I was also able to try a group skirmish which was similar, but involved more mobs, tougher mini bosses and additional objectives other than just defending the NPCs. It was terrifically fun in a vaguely chaotic way. Everyone was able to summon their skirmish minions so there were a lot of bodies on screen.
I bought archer traits for my guy to use in the group skirmish (figuring that since we had an actual player tank, my minion was only going to get in the way). I suspect that people will tend to respec their minions as needed, but for now it’s easier to focus on improving one set of skills for them.
Being as how this is LOTRO, there are also traits for just about everything skirmish related. Traits for how many times you have completed a skirmish, traits for how many times you have killed a specific miniboss, and so on. The traits reward more skirmish marks, which can be spent on customising your minion or on gear or consumables (a nice nod to the raiders, I think, I’d much rather do a skirmish or two to get my alchemy elixirs and potions than have to grind daily quests.) And of course you can also buy more cosmetic gear and items for your house. Whilst I like my current cosmetic appearance, I guess a psychedelic bathrobe doesn’t really scream ‘burglar’ and I might try for something more in character.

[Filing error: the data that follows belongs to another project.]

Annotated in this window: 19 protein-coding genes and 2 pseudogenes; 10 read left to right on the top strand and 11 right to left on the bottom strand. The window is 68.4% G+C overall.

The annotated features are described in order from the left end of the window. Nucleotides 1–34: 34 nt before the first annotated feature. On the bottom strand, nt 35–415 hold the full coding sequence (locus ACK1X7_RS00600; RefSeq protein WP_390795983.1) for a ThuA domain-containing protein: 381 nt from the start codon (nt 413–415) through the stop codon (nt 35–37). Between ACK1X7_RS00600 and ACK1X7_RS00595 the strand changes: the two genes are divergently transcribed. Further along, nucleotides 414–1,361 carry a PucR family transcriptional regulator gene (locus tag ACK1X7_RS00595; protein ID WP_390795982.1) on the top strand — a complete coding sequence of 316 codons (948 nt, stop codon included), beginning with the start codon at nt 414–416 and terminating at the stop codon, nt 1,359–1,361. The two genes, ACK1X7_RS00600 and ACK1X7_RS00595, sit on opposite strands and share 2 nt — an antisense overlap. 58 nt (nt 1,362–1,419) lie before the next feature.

My first impressions are definitely positive, and I’ll write about this in more depth next week after I have had more time with the game.
It was fun running the solo crafting instance, then switching to skirmishes as a change of pace. Mixing in quests and monster play as desired means that LOTRO offers a very solid mix of single player gameplay these days. (I am mostly soloing because I’m behind the curve and I’m expecting that my friends will be keen to try out the Mirkwood content — I expect to catch up soon enough and it’s easy enough to sort out group skirmishes if people have 30 mins to spare.) The skirmishes are fast and furious and not something to do for pure relaxation – they are also excellent xp for levellers.